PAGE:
Thursday, July 18, 2013

The Gulf Roast League - Baseball's Basement

   If a home run is hit in the Gulf Coast League, does anyone hear it ?
   The Arizona and Gulf Coast leagues are on the lowest rung of baseball's minor leagues.
Also known as the complex leagues, these loops house the youngest and newest prospects in most team's organizations.
   Originally called the Sarasota Rookie League, the GCL was founded in 1964 as an extension of teams' instructional camps, where their most raw recruits would receive the first lessons of their pro baseball education.  The league expanded across Florida to become the Gulf Coast League, but it's not always necessarily for rookies.  Some players repeat the level, and the occasional rehabbing major leaguer stops by for a few innings of work before they begin their climb back to the majors.  There are some limits, though: you can't play more than 3 years in the league if you are under 20 years old, and if you're over 20, you can't play for more than 2.
   Gulf Coast teams are populated mostly by high school and low college players taken in the annual Major League player draft, which takes place about 2 weeks before the GCL season starts.  Latin players who need some time to adjust to the language, food, and customs of the U.S. dominate many GCL rosters.
The Gulf Coast League is something of a paradox.  It's been called both baseball's toughest and least competitive league.
   Playing in the GCL is a grind.  Players report to the team complex at about 10 am, where they work on fundamentals and receive instruction, then play a game around noon.  In the full Florida sun.  In June, July, and August. All of the reports and blogs about the GCL I've read mention the intense heat.  Many players call it the Gulf Roast League as a result.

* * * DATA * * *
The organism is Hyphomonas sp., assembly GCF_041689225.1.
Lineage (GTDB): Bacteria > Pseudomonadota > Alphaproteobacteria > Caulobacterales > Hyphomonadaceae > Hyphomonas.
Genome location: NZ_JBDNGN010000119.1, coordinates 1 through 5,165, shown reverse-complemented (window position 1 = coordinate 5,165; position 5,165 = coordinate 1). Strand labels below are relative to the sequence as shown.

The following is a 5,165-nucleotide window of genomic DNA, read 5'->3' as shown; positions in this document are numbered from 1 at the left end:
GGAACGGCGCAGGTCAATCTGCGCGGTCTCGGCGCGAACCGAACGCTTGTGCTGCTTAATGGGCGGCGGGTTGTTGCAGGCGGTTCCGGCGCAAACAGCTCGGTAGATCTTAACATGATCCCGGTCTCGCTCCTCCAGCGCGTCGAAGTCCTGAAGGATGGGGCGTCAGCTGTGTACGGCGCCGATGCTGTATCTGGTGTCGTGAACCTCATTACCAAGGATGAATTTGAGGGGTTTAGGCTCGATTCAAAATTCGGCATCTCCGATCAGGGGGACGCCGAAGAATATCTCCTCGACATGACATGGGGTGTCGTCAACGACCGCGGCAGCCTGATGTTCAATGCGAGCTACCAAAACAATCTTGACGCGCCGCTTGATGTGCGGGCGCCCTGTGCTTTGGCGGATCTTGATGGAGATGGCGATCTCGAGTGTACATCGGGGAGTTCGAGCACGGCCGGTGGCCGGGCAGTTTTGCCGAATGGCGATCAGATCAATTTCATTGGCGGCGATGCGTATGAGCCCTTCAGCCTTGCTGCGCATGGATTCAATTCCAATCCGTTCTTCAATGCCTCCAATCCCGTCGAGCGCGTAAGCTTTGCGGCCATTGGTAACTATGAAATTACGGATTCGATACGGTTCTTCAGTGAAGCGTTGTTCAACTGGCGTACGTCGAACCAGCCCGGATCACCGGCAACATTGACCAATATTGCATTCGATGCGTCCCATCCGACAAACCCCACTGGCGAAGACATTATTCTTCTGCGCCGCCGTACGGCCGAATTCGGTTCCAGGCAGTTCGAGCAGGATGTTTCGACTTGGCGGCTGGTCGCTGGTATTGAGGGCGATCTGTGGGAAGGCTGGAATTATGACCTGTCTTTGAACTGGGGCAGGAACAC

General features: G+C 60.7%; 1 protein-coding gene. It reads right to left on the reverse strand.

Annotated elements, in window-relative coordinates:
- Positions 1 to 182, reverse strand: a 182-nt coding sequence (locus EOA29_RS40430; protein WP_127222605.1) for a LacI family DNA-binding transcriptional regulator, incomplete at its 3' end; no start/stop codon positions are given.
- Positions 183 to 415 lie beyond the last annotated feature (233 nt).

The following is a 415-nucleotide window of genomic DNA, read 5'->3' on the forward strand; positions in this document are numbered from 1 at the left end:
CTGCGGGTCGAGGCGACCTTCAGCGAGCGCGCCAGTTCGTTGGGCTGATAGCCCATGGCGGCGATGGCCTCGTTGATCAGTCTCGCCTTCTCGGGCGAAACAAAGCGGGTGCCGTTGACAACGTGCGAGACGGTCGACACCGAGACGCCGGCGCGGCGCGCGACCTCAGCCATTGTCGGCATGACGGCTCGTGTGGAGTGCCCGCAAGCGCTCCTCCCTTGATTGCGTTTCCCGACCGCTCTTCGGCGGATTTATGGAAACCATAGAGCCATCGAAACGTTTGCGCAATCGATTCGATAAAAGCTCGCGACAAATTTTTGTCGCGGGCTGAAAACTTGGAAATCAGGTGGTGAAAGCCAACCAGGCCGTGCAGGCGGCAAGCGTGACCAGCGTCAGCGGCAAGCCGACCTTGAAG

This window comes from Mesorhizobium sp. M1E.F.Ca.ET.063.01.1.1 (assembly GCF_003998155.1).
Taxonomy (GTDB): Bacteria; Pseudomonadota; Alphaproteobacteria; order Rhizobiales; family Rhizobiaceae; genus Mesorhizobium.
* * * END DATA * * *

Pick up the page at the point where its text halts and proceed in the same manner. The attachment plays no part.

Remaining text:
In order not to compete and draw fans away from Florida State League teams, the GCL doesn't charge admission.  As a result, the few bodies in attendance tend to be scouts, girlfriends, and some parents from time to time. The players report really enjoying having parents showing up, even if the parents aren't their own.  It's just nice to have someone in the stands cheering for you.
   The players in the GCL are there to learn the game, and not to entertain or draw fans.  Even though there is a 60 game schedule and a brief playoff to determine a league champion, there is little pressure on managers in the league to win.  Development is the name of this game.
   The GCL plays day games mostly because they are played on the back fields of the teams' complexes, which usually don't have lights.  Players who have been promoted to higher leagues breathe a huge sigh of relief when they get to play night games in front of actual fans.
   There are a couple of blogs written by GCL players that give great insight into the day-to-day grind these young men go through as they chase their major league dreams (less than 10% of any GCL player will play even 1 MLB game). Brian Gump played college ball at UC Santa Barbara, and was drafted by the Phillies in 2009, and was released by them in 2011 without advancing past High A ball.
   His post about life in the GCL can be found here.  Todd Van Steesel is an Australian who pitched in the Twins and Phillies system before returning to pitch in his homeland.  His account of his time in the GCL was a great read.
    The Jays have had an entry in the GCL, based at their Dunedin complex, off and on since 1981. Players such as Alex Gonzalez, Kelvim Escobar, and Henderson Alvarez started their careers in the GCL.
  This year, the Jays' top prospects in the GCL include shortstop Franklin Barreto, and pitchers Tyler Gonzales, and Matt Smoral.

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